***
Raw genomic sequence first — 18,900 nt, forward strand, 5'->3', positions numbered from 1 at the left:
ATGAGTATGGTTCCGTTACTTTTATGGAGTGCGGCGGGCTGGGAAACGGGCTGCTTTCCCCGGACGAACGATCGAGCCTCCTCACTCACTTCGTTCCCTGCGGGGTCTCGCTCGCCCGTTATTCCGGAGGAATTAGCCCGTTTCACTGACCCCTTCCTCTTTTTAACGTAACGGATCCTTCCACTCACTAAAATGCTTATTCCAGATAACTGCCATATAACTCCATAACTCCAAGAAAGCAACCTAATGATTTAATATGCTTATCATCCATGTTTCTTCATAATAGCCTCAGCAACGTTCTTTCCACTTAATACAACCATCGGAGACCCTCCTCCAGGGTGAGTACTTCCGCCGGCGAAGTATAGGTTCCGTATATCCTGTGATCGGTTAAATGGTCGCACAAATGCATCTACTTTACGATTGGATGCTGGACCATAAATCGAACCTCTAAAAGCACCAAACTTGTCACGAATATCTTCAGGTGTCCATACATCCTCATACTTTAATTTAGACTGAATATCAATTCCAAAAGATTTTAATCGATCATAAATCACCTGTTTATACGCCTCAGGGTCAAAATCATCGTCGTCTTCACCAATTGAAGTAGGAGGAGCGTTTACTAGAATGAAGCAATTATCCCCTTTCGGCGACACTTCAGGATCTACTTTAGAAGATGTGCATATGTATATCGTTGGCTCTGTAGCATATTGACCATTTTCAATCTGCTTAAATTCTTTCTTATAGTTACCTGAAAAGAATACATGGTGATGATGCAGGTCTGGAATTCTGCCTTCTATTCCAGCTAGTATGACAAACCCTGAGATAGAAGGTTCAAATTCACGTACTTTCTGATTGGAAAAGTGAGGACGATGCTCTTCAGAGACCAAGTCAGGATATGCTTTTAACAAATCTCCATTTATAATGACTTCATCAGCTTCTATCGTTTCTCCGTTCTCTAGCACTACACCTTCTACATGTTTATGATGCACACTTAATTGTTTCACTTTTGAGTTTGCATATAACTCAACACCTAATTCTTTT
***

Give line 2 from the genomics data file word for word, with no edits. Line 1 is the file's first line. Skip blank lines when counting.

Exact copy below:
ATGAGTATGGTTCCGTTACTTTTATGGAGTGCGGCGGGCTGGGAAACGGGCTGCTTTCCCCGGACGAACGATCGAGCCTCCTCACTCACTTCGTTCCCTGCGGGGTCTCGCTCGCCCGTTATTCCGGAGGAATTAGCCCGTTTCACTGACCCCTTCCTCTTTTTAACGTAACGGATCCTTCCACTCACTAAAATGCTTATTCCAGATAACTGCCATATAACTCCATAACTCCAAGAAAGCAACCTAATGATTTAATATGCTTATCATCCATGTTTCTTCATAATAGCCTCAGCAACGTTCTTTCCACTTAATACAACCATCGGAGACCCTCCTCCAGGGTGAGTACTTCCGCCGGCGAAGTATAGGTTCCGTATATCCTGTGATCGGTTAAATGGTCGCACAAATGCATCTACTTTACGATTGGATGCTGGACCATAAATCGAACCTCTAAAAGCACCAAACTTGTCACGAATATCTTCAGGTGTCCATACATCCTCATACTTTAATTTAGACTGAATATCAATTCCAAAAGATTTTAATCGATCATAAATCACCTGTTTATACGCCTCAGGGTCAAAATCATCGTCGTCTTCACCAATTGAAGTAGGAGGAGCGTTTACTAGAATGAAGCAATTATCCCCTTTCGGCGACACTTCAGGATCTACTTTAGAAGATGTGCATATGTATATCGTTGGCTCTGTAGCATATTGACCATTTTCAATCTGCTTAAATTCTTTCTTATAGTTACCTGAAAAGAATACATGGTGATGATGCAGGTCTGGAATTCTGCCTTCTATTCCAGCTAGTATGACAAACCCTGAGATAGAAGGTTCAAATTCACGTACTTTCTGATTGGAAAAGTGAGGACGATGCTCTTCAGAGACCAAGTCAGGATATGCTTTTAACAAATCTCCATTTATAATGACTTCATCAGCTTCTATCGTTTCTCCGTTCTCTAGCACTACACCTTCTACATGTTTATGATGCACACTTAATTGTTTCACTTTTGAGTTTGCATATAACTCAACACCTAATTCTTTT